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Rupert Murdoch to meet family of Milly Dowler

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Rupert Murdoch

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Rupert Murdoch is meeting with the family of murdered teenager Milly Dowler today, as a letter emerged to run in tomorrow's newspapers saying that he is "deeply sorry" for the phone hacking scandal.

According to BBC News, Murdoch will talk in private with Sally and Bob Dowler this afternoon in central London, following claims that the News of the World hacked into Milly's mobile phone after she went missing in 2002.

The meeting also comes after the dramatic resignation of News International chief executive Rebekah Brooks, who was editor of the Sunday tabloid at the time of the alleged hacking.

Mark Lewis, the solicitor representing Milly Dowler's family, told the BBC: "She should have gone ages ago. It happened on her watch. The Dowler family shouldn't have had to wait for this moment. We can't gloat on this position but it's right, it's what should have happened."

Brooks, Rupert Murdoch and James Murdoch have agreed to appear before the commons culture, media and sport committee next Tuesday to answer questions about phone hacking. In a statement today, News International chairman James Murdoch said that the session would give them a chance to show their "determination to put things right".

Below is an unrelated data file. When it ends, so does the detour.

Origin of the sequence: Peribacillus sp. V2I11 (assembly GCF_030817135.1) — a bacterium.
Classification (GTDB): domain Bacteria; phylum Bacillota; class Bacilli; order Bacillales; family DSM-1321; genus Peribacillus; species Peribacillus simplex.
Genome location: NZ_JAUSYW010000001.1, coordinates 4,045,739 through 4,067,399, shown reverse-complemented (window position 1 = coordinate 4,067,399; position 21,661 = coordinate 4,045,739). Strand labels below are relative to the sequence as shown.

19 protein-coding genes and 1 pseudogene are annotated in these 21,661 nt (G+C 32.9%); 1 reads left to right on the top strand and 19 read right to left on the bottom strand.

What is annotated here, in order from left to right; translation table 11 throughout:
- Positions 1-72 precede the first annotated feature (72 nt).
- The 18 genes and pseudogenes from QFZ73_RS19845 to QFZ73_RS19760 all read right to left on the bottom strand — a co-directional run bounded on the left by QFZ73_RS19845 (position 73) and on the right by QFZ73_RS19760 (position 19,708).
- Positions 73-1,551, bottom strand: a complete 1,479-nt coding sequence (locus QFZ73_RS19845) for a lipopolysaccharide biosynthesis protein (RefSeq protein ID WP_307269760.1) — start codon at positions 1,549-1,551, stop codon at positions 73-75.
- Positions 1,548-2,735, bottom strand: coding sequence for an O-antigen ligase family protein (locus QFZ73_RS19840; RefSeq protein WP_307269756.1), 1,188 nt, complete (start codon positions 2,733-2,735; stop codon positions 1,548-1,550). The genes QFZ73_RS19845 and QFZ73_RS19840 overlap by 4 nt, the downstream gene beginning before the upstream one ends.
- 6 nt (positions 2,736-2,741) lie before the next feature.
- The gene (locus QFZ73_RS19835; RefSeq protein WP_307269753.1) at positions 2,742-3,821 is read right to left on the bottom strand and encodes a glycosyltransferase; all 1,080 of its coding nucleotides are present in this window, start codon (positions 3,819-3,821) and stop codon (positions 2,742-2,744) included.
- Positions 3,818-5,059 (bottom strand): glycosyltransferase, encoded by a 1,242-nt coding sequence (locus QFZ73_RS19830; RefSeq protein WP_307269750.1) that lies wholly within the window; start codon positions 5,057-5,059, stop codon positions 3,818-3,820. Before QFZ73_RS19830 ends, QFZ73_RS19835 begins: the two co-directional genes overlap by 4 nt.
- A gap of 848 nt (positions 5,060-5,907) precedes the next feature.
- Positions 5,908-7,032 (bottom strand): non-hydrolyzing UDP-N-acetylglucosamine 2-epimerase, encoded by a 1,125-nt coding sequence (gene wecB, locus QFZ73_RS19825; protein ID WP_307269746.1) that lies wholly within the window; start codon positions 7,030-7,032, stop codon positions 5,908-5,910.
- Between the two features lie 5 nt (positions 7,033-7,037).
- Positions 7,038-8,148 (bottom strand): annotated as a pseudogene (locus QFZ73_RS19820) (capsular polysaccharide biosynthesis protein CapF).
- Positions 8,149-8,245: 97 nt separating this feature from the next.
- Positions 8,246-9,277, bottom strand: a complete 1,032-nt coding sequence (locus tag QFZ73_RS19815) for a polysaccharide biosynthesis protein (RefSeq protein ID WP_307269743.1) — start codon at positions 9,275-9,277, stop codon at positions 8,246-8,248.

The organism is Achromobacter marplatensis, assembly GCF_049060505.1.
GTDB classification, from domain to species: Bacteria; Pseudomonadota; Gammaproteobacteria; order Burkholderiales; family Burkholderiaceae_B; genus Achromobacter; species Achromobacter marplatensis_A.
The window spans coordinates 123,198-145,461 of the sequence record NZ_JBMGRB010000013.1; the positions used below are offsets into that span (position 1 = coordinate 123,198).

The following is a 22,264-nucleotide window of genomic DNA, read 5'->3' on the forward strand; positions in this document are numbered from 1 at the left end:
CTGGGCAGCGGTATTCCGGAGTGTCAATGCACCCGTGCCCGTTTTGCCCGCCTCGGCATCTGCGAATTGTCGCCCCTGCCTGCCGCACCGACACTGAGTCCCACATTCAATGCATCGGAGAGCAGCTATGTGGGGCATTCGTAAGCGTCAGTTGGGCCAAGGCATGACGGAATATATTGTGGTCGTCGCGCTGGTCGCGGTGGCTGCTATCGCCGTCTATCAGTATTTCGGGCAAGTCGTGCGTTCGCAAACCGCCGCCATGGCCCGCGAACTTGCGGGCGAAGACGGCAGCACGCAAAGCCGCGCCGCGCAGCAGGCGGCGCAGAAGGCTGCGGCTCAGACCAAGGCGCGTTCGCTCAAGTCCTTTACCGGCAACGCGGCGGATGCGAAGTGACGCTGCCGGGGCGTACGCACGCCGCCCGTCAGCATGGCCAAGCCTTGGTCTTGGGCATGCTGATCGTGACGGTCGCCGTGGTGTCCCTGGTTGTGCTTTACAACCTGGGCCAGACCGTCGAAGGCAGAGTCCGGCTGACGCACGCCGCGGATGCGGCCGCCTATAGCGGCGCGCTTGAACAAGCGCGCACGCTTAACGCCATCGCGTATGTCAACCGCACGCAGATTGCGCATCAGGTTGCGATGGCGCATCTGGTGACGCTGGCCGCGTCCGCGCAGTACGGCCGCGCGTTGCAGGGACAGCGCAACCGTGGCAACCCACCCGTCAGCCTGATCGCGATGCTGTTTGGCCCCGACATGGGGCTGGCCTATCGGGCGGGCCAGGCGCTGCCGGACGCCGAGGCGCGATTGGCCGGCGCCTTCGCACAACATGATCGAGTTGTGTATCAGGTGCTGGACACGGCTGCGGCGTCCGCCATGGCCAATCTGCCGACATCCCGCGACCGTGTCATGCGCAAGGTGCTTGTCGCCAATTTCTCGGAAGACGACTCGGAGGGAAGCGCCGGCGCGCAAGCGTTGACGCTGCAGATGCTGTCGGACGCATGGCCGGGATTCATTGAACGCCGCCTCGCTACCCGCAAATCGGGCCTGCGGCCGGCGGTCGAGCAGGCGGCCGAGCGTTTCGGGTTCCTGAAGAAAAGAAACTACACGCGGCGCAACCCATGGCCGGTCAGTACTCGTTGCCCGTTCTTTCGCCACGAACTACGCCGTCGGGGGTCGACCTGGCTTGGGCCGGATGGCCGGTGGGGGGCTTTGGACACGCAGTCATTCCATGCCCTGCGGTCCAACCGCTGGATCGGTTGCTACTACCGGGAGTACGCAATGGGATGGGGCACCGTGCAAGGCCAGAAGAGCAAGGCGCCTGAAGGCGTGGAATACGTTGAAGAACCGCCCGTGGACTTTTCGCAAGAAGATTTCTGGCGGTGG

John Whittingdale, the committee chairman, said that he believed Brooks's resignation had been "inevitable".

"I think many people expected it to come rather sooner, but I think her position was extremely difficult," he said.

"I think the most shocking revelation of all, perhaps, was the hacking of Milly Dowler's phone, which took place when she was the editor of the paper and there has obviously been a stream of revelations since then."

This weekend, News International will run adverts in all of its national newspapers apologising to the nation for the phone hacking scandal. The centrepiece of this will be a letter signed by Murdoch and headed with the words "We are sorry", in giant letters.

The letter reads: "The News of the World was in the business of holding others to account. It failed when it came to itself.

"We are sorry for the serious wrongdoing that occurred. We are deeply sorry for the hurt suffered by the individuals affected. We regret not acting faster to sort things out. I realise that simply apologising is not enough.

"Our business was founded on the idea that a free and open press should be a positive force in society. We need to live up to this.

"In the coming days, as we take further concrete steps to resolve these issues and make amends for the damage they have caused, you will hear more from us. Sincerely, Rupert Murdoch."

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